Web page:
A more complex formula could be devised to account for production cost, USD devaluation and miners profits.

Such a scheme would give much more confidence to investors who wouldn't fear the lowering prices and reduced profits.

Put yourself in BFLs place and think about it.  As difficulty goes up because of these asics, its inevitable that future prices per GH will come down, pretty much proportionally. What you are suggesting boils down to BFL getting cash up front,  but really selling at the lowest future price from day one, and therefore assuming all the miner risks (while selling the opportunity). If they want to assume these risks, they would be better off mining themselves, then at least they get to keep the opportunity.

Your suggestion would be dangerous and likely very expensive if they maintain a monopoly, it would be financial suicide if a competitor (or large asic miner) would appear.

Much simpler would be for BFL to make public their production planning and simply state how many TH they will ship over what time period and contractually bind themselves to that. If they do that, they could auction off their hardware to the highest bidder to maximize their revenue, while buyers would still be able to make an informed purchase decision.  The problem when a potential competitor emerges remains though.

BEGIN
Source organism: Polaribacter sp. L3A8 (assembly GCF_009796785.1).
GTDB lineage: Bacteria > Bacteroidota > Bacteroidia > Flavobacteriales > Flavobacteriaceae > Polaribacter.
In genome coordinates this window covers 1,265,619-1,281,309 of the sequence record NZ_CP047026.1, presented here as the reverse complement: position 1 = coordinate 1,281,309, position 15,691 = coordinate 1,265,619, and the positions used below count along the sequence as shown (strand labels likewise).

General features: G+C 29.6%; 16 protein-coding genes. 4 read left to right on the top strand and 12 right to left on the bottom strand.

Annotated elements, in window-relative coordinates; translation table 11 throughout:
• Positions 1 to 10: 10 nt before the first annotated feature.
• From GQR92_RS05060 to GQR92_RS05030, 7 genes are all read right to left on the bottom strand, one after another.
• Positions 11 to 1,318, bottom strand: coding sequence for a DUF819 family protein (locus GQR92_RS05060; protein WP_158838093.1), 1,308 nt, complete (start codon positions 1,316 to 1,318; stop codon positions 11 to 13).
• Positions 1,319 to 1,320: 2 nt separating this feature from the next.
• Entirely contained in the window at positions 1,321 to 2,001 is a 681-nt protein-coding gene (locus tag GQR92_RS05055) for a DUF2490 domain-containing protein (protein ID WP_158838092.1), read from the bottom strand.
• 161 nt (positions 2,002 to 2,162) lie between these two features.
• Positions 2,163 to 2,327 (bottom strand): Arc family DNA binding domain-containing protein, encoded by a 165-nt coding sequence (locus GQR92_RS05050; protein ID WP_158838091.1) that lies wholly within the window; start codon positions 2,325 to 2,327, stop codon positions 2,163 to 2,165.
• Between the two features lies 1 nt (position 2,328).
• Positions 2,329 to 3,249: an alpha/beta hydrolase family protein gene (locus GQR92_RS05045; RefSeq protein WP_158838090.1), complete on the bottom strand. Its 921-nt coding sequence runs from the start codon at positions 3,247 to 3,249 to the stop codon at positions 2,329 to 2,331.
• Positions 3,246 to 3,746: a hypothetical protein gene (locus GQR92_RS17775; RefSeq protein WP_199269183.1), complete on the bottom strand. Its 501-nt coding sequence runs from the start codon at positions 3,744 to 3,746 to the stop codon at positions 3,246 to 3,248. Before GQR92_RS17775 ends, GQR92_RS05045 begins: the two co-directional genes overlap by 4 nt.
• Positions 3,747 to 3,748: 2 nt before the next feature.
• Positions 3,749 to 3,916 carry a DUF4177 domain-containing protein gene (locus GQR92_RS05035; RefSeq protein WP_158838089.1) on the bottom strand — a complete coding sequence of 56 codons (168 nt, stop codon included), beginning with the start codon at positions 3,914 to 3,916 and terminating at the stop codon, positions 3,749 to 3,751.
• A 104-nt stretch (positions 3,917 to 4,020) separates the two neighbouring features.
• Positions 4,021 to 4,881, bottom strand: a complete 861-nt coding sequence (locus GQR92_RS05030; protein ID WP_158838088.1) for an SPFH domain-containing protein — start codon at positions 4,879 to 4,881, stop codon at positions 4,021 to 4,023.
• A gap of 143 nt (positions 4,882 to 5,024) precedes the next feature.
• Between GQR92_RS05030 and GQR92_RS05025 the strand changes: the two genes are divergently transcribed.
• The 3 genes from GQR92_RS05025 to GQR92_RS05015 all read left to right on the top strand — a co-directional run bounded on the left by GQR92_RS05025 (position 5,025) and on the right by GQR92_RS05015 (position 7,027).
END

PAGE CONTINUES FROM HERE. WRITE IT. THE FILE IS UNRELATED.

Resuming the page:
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June 22, 2012, 08:31:27 AM
 #37

Im not sure $\sum_{X=N}^{\infty}7200*0.999^X/(X+12)$ is an analogy that helps me explain it to someone who doesnt get it. I was rather hoping something involving nickels,  dice or playing cards Smiley

That said, you are assuming you know BFL production and sales rate and you assume its constant; that is the key factor. In reality we have no clue. We can only find out roughly, after the fact, once those machines start hashing. Moreover BFL can vary supply as they see fit. Start with a trickle and gradually increase it, constantly fooling its customers who are trying to guesstimate the speed at which hashrate will increase.
Right, it's not easy to decide how much to pay, but there is an equilibrium and whoever makes the best job estimating the future wins.

I don't think BFL has much reason to artificially limit supply, demand should be high enough as it is. If they wanted to do that they'd be better off investing in something with a smaller NRE in the first place.

As far as verbal analogies go, a dollar auction has some resemblance but the quantitative difference means not much of the intuition is transferred. A classic example of time-sensitivity is negotiation between two people dividing a pie, where the pie slowly rots/eaten away by someone else while they're arguing. They'd prefer to make some fair division early on rather than constantly making counter-proposals which will end up with each of them getting less.

Using a very plain interpretation my opinion is that the price to pay is one that anticipates conversion of ~80% of the mining base to SC, and all the re-investment by miners that entails, and allowing a modest profit.